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By Dave Arkle, For The Vidette

The holiday road trip. Almost all of us have done it, and many of us still pile unto the car and take off for family get-togethers (or to get away from them). Some of us even enjoy it.

I remember riding in the back of the family Truckster, with nothing to do but munch on 3-hour-old fries and ask my mom if we were there yet, while Dad got us lost for the third time in 50 miles. Those days are over.

Now we have in-car entertainment to stave off boredom, GPS to keep us going in the right direction, streaming video to entertain us and more. Here are a few tips on getting the most out of your in-car tech.

Photo courtesy of pixabay.com

GPS: Unless your favorite pastime is re-folding paper maps, there is no beating GPS systems for getting you where you need to go.

1. If your car has built-in GPS, see your local dealer about having the maps updated once per year. This isn’t always cheap, but if you have a good relationship to your dealer they will often help you out on the price. If you’re tech-savvy, you can search the Internet for instructions on how to do this yourself, but that process isn’t always easy or risk-free, so tread carefully.

2. All GPS units have the ability to orient the map either with north being ‘up’ or with ‘up’ being whatever direction you’re driving. If you’re trying to learn a new area, switch it to ‘north is up.’ That way when you look at the map, things on the display will be oriented the same way they are on a paper map. For example, if you were driving on I-40 East and passing Lebanon, Hartsville would be ‘above’ you on the map because ‘north is up.’ This would make it easier in the future to remember that Hartsville is north of Lebanon.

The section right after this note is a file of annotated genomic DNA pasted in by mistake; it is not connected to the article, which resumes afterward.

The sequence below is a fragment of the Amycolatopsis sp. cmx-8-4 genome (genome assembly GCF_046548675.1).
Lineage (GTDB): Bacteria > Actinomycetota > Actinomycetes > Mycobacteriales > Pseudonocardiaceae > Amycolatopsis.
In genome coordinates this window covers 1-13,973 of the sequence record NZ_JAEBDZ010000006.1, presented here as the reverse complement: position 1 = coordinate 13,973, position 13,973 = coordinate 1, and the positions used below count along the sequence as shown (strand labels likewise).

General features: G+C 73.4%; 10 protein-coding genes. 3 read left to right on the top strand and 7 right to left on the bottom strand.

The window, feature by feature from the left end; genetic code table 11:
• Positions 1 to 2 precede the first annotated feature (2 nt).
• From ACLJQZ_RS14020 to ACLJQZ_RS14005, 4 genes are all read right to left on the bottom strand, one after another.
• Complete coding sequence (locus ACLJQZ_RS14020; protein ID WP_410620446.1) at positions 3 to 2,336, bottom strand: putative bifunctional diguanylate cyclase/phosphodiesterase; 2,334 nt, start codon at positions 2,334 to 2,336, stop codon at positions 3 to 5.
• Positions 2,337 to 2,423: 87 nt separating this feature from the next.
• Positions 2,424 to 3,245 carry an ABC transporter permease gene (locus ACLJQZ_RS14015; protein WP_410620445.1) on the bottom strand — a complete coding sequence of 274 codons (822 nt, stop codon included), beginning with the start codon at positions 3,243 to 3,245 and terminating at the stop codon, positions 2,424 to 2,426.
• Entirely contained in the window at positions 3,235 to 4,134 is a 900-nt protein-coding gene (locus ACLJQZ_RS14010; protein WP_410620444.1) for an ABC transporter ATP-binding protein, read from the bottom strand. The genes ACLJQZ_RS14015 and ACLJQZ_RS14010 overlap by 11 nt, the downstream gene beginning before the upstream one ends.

3. Don’t let the turn-by-turn directions cause you to make unsafe driving decisions. If you’re driving in the far right lane, and you suddenly realize that you misunderstood the GPS the first time, and you’re supposed to be exiting on the left, don’t just swerve across three lanes of traffic to get there. Just drive on by and let the GPS re-route you back to where you need to be. It will do this for you on the fly, and in most cases you’ll be back on track in almost no time at all. The five minutes you’ll lose are not worth causing a 12-car pileup.

4. Co-pilot: Even if you’re using your car’s GPS, or a stand-alone GPS unit stuck to the windshield, your traveling companions can be a real help when it comes to improving the fun and efficiency of your drive. What will not improve anything at all about your drive is having an accident because you’re distracted by gadgets in your car. Let your co-pilot handle the technology while you keep your focus on the road.

Smartphones: Nearly all of us have at least a little experience with using apps on smartphones by now. That’s a good thing, because there are many ways to leverage that technology to make travelling safer and more fun.